Freelance Platforms Win By Building Strategic Capability: Here’s How

by Dr Jon Younger


Several years ago, colleagues from my old consulting firm, the RBL Group, wrote about a clever way to convert business goals into a plan of action and investment. Plenty of consultancies talk about the difficulty and importance of effective implementation plans. But, these colleagues, Dave Ulrich and Norm Smallwood, in an HBR article called “capitalizing on capabilities” took a different approach.


Ulrich and Smallwood focused on organizational capability as a critical missing link between vision and outcome. Think of capability as the extension of “competency-based management” at the organizational level. Here’s how Ulrich and Smallwood described the role of capability in business performance and value:


“Capabilities—the collective skills, abilities, and expertise of an organization—form the identity and personality of the organization by defining what it is good at doing and, in the end, what it is. They are stable over time and more difficult for competitors to copy ... They aren’t easy to measure ... but these capabilities give investors’ confidence in future earnings.”

They pointed out research by Baruch Lev who studies capabilities from an intangible assets perspective, and who found that company valuation is forward looking based on investor’s confidence in future earnings e.g., their ability to continue to grow and thrive. That ability is what organizational capability is all about.


Lev put it this way:

“Intangible assets—a skilled workforce, patents and know-how, software, strong customer relationships, brands, unique organizational designs and processes, and the like—generate most of corporate growth and shareholder value. They account for well over half the market capitalization of public companies. They absorb a trillion dollars of corporate investment funds every year. In fact, these “soft” assets are what give today’s companies their hard competitive edge.”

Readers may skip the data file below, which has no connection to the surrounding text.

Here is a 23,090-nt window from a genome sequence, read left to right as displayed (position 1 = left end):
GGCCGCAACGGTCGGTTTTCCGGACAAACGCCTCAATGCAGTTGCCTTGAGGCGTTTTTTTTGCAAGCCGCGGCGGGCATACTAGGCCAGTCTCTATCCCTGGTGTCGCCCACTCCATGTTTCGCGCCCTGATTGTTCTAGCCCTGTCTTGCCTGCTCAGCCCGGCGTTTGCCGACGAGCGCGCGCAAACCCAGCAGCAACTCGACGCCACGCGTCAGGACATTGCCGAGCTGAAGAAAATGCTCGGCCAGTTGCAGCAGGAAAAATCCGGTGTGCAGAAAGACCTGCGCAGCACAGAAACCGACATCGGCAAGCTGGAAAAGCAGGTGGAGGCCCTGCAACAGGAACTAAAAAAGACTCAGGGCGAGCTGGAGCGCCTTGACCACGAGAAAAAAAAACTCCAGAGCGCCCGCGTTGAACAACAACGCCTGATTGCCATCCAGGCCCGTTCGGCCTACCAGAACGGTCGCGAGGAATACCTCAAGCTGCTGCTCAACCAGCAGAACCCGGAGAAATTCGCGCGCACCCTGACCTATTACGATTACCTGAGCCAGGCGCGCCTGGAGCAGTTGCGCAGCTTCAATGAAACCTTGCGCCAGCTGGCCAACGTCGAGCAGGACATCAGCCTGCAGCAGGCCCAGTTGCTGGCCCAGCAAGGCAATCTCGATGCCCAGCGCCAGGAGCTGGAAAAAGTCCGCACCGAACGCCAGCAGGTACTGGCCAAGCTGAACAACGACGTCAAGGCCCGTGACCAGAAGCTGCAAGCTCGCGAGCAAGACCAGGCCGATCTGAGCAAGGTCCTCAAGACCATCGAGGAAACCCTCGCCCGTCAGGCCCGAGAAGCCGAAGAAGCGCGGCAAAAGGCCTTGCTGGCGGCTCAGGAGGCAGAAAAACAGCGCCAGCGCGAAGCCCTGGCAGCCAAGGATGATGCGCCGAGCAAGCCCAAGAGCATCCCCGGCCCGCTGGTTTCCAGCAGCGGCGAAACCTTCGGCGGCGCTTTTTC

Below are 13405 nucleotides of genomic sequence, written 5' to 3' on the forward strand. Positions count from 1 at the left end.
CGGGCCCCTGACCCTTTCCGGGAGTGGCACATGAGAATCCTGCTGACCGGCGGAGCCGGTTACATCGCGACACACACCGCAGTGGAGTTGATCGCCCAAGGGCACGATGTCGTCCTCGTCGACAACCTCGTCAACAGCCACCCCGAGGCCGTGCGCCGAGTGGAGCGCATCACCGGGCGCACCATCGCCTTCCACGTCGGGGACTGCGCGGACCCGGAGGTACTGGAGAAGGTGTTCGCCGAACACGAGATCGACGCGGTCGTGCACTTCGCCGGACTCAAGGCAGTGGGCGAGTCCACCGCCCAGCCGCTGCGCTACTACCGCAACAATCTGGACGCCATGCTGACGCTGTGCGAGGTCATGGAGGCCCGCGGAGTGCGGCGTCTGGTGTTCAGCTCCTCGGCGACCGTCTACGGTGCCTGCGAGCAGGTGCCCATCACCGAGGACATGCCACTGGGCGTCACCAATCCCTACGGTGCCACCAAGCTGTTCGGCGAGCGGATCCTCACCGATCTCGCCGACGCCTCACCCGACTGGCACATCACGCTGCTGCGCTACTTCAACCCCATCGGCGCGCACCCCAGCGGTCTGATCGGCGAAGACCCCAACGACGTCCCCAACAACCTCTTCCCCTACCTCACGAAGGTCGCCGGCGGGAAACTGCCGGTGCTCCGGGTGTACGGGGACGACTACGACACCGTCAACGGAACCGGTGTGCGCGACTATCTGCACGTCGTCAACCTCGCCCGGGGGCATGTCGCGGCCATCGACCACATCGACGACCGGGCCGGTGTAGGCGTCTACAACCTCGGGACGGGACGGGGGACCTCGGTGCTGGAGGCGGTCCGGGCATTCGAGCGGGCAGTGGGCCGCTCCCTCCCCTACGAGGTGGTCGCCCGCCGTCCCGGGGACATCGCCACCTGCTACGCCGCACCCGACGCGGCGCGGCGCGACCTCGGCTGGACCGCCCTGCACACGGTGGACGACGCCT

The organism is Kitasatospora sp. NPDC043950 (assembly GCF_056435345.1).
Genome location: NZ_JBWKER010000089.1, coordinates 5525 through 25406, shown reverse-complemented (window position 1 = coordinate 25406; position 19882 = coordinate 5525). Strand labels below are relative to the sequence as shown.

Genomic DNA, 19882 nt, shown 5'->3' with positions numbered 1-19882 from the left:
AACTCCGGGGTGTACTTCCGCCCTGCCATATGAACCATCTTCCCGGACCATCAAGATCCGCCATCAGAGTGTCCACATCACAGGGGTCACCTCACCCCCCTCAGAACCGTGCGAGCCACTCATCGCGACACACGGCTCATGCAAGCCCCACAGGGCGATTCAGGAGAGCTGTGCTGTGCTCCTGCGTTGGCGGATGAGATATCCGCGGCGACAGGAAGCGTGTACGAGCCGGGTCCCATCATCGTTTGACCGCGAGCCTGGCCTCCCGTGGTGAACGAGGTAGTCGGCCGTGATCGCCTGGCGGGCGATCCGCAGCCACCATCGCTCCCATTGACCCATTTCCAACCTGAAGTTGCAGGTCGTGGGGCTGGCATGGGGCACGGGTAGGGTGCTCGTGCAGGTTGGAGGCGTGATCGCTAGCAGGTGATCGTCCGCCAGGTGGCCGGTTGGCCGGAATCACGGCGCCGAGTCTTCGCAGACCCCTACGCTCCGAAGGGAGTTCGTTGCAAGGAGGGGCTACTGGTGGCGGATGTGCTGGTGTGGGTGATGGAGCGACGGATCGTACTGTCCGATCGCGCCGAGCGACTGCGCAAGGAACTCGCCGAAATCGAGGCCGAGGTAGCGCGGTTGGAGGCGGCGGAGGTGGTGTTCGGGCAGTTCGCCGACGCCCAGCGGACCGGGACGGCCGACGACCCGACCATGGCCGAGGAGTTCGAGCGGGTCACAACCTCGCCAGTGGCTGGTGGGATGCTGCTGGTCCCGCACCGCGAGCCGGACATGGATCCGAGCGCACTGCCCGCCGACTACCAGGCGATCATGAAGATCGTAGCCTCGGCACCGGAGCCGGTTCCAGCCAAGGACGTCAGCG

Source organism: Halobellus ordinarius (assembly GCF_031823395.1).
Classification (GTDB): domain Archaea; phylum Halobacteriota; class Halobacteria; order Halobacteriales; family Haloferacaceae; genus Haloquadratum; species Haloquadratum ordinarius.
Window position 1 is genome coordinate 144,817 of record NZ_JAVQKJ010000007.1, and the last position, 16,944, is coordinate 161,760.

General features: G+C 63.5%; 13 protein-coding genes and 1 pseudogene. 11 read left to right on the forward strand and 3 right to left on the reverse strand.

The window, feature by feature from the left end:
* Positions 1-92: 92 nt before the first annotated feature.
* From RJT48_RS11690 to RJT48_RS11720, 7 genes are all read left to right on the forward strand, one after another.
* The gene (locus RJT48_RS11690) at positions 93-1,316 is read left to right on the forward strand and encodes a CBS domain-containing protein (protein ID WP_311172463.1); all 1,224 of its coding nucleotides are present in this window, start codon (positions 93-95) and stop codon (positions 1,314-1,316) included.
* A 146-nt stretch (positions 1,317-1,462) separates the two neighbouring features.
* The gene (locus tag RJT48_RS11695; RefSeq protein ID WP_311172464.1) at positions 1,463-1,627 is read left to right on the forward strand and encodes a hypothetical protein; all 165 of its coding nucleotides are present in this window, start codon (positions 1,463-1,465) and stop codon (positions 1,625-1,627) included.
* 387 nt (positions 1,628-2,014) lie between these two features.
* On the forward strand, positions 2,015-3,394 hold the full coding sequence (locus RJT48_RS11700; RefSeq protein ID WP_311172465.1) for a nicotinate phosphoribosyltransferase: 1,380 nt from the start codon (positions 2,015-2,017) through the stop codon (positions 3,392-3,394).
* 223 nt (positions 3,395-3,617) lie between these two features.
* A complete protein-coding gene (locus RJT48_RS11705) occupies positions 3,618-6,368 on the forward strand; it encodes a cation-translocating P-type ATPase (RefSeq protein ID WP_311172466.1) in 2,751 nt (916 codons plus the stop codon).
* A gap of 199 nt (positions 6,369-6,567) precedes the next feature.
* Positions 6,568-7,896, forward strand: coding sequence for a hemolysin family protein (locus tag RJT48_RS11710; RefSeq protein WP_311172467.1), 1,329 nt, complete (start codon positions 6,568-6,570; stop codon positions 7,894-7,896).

I find it helpful to think of organizational capability as a bundle of skills, investments, process choices, IP, analytics, performance measures, and other resources. Aligning these activities and assets to create capability is the goal; they must work together.


Different strategies, in turn, rely on different bundles of capability:

Amazon, for example, is all about deepening its relationship with customers and grows by providing new ways to serve its retail and business customers.

By contrast, e-commerce marketplaces like Overstock or Wayfair rely on their ability to source and distribute the right remaindered home goods that can be sold at a profit.

Exxon Mobil, my old employer depends on excellence in risk management as they invest billions in the search for new old and gas reserves.

In short, different companies with different strategies means different capability bundles.

The link between strategy and capability bundles is equally important for talent marketplaces. Different platforms – marketplaces and social networks – have different strategies and, therefore, may require different capability bundles:


The “big three” platforms, Freelancer.com, Fiverr.com or Upwork.com offer the broadest possible set of freelance services and price r